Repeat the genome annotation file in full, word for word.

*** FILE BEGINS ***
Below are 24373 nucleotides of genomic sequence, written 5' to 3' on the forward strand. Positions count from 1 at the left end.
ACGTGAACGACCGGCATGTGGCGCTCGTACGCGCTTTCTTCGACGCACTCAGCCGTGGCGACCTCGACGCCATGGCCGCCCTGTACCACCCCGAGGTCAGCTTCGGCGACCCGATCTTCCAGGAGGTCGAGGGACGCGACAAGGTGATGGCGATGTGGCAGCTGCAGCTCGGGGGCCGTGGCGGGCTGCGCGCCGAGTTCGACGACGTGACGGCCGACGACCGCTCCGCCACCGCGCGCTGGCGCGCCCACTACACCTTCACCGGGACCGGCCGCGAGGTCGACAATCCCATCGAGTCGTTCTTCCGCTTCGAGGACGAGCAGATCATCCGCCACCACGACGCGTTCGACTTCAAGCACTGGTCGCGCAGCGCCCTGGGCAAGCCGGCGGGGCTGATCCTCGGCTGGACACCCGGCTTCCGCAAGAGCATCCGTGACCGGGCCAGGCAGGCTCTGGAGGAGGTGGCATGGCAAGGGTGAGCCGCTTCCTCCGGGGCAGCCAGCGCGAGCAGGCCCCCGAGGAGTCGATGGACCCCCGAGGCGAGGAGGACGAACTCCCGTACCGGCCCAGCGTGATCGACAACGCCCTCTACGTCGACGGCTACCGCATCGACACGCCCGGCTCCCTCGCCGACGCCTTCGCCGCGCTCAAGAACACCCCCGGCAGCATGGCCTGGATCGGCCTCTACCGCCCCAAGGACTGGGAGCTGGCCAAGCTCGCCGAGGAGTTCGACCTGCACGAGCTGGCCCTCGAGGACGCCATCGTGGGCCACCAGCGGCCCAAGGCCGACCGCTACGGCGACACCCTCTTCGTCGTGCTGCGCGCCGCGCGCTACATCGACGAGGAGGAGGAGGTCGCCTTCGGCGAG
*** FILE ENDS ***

Below are 24373 nucleotides of genomic sequence, written 5' to 3' on the forward strand. Positions count from 1 at the left end.
ACGTGAACGACCGGCATGTGGCGCTCGTACGCGCTTTCTTCGACGCACTCAGCCGTGGCGACCTCGACGCCATGGCCGCCCTGTACCACCCCGAGGTCAGCTTCGGCGACCCGATCTTCCAGGAGGTCGAGGGACGCGACAAGGTGATGGCGATGTGGCAGCTGCAGCTCGGGGGCCGTGGCGGGCTGCGCGCCGAGTTCGACGACGTGACGGCCGACGACCGCTCCGCCACCGCGCGCTGGCGCGCCCACTACACCTTCACCGGGACCGGCCGCGAGGTCGACAATCCCATCGAGTCGTTCTTCCGCTTCGAGGACGAGCAGATCATCCGCCACCACGACGCGTTCGACTTCAAGCACTGGTCGCGCAGCGCCCTGGGCAAGCCGGCGGGGCTGATCCTCGGCTGGACACCCGGCTTCCGCAAGAGCATCCGTGACCGGGCCAGGCAGGCTCTGGAGGAGGTGGCATGGCAAGGGTGAGCCGCTTCCTCCGGGGCAGCCAGCGCGAGCAGGCCCCCGAGGAGTCGATGGACCCCCGAGGCGAGGAGGACGAACTCCCGTACCGGCCCAGCGTGATCGACAACGCCCTCTACGTCGACGGCTACCGCATCGACACGCCCGGCTCCCTCGCCGACGCCTTCGCCGCGCTCAAGAACACCCCCGGCAGCATGGCCTGGATCGGCCTCTACCGCCCCAAGGACTGGGAGCTGGCCAAGCTCGCCGAGGAGTTCGACCTGCACGAGCTGGCCCTCGAGGACGCCATCGTGGGCCACCAGCGGCCCAAGGCCGACCGCTACGGCGACACCCTCTTCGTCGTGCTGCGCGCCGCGCGCTACATCGACGAGGAGGAGGAGGTCGCCTTCGGCGAG